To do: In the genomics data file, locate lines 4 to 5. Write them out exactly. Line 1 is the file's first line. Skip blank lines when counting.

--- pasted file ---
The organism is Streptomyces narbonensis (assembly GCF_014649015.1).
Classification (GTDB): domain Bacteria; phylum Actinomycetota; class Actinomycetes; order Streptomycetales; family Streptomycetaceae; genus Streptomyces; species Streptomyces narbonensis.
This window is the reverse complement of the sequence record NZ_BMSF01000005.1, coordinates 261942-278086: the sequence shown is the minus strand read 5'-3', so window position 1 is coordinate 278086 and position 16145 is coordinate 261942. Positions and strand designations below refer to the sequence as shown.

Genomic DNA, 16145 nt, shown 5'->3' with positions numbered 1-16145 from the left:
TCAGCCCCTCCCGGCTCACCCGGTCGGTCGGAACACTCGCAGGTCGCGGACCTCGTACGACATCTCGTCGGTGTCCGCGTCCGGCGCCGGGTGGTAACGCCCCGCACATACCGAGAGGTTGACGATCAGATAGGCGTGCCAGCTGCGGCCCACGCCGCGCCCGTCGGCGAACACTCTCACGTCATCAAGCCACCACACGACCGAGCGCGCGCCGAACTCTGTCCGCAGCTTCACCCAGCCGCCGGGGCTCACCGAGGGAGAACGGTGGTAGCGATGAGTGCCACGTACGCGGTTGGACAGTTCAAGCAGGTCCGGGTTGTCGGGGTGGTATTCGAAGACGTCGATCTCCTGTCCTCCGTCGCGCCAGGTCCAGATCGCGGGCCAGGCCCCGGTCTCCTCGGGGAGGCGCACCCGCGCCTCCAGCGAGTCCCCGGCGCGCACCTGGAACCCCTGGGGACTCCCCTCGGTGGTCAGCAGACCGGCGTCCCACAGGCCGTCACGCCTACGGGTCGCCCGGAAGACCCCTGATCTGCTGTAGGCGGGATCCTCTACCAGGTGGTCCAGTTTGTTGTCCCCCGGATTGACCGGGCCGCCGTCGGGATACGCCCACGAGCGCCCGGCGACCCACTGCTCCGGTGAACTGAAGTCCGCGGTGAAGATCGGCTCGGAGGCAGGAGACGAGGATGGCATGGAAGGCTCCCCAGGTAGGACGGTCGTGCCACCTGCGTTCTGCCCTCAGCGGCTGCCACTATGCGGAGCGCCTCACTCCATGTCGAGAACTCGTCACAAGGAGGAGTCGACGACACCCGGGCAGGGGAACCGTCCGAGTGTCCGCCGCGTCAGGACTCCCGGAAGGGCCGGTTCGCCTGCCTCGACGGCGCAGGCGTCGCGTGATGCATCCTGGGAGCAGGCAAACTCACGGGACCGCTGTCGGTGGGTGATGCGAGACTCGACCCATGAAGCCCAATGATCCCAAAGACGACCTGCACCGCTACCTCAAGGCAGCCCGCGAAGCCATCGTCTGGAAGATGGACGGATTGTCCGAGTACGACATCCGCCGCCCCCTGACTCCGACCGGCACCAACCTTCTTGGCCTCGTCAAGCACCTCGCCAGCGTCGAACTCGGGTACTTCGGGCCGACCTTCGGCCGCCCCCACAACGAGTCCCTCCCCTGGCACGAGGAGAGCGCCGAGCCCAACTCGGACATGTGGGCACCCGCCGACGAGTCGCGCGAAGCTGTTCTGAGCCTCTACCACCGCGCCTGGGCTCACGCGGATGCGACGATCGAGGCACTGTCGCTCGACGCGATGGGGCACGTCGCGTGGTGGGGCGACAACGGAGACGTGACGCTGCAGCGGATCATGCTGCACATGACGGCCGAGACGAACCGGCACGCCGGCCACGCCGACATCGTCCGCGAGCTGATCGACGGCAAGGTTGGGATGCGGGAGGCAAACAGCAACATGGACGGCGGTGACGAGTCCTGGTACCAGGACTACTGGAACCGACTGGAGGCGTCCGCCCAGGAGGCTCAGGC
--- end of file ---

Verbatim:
Genomic DNA, 16145 nt, shown 5'->3' with positions numbered 1-16145 from the left:
TCAGCCCCTCCCGGCTCACCCGGTCGGTCGGAACACTCGCAGGTCGCGGACCTCGTACGACATCTCGTCGGTGTCCGCGTCCGGCGCCGGGTGGTAACGCCCCGCACATACCGAGAGGTTGACGATCAGATAGGCGTGCCAGCTGCGGCCCACGCCGCGCCCGTCGGCGAACACTCTCACGTCATCAAGCCACCACACGACCGAGCGCGCGCCGAACTCTGTCCGCAGCTTCACCCAGCCGCCGGGGCTCACCGAGGGAGAACGGTGGTAGCGATGAGTGCCACGTACGCGGTTGGACAGTTCAAGCAGGTCCGGGTTGTCGGGGTGGTATTCGAAGACGTCGATCTCCTGTCCTCCGTCGCGCCAGGTCCAGATCGCGGGCCAGGCCCCGGTCTCCTCGGGGAGGCGCACCCGCGCCTCCAGCGAGTCCCCGGCGCGCACCTGGAACCCCTGGGGACTCCCCTCGGTGGTCAGCAGACCGGCGTCCCACAGGCCGTCACGCCTACGGGTCGCCCGGAAGACCCCTGATCTGCTGTAGGCGGGATCCTCTACCAGGTGGTCCAGTTTGTTGTCCCCCGGATTGACCGGGCCGCCGTCGGGATACGCCCACGAGCGCCCGGCGACCCACTGCTCCGGTGAACTGAAGTCCGCGGTGAAGATCGGCTCGGAGGCAGGAGACGAGGATGGCATGGAAGGCTCCCCAGGTAGGACGGTCGTGCCACCTGCGTTCTGCCCTCAGCGGCTGCCACTATGCGGAGCGCCTCACTCCATGTCGAGAACTCGTCACAAGGAGGAGTCGACGACACCCGGGCAGGGGAACCGTCCGAGTGTCCGCCGCGTCAGGACTCCCGGAAGGGCCGGTTCGCCTGCCTCGACGGCGCAGGCGTCGCGTGATGCATCCTGGGAGCAGGCAAACTCACGGGACCGCTGTCGGTGGGTGATGCGAGACTCGACCCATGAAGCCCAATGATCCCAAAGACGACCTGCACCGCTACCTCAAGGCAGCCCGCGAAGCCATCGTCTGGAAGATGGACGGATTGTCCGAGTACGACATCCGCCGCCCCCTGACTCCGACCGGCACCAACCTTCTTGGCCTCGTCAAGCACCTCGCCAGCGTCGAACTCGGGTACTTCGGGCCGACCTTCGGCCGCCCCCACAACGAGTCCCTCCCCTGGCACGAGGAGAGCGCCGAGCCCAACTCGGACATGTGGGCACCCGCCGACGAGTCGCGCGAAGCTGTTCTGAGCCTCTACCACCGCGCCTGGGCTCACGCGGATGCGACGATCGAGGCACTGTCGCTCGACGCGATGGGGCACGTCGCGTGGTGGGGCGACAACGGAGACGTGACGCTGCAGCGGATCATGCTGCACATGACGGCCGAGACGAACCGGCACGCCGGCCACGCCGACATCGTCCGCGAGCTGATCGACGGCAAGGTTGGGATGCGGGAGGCAAACAGCAACATGGACGGCGGTGACGAGTCCTGGTACCAGGACTACTGGAACCGACTGGAGGCGTCCGCCCAGGAGGCTCAGGC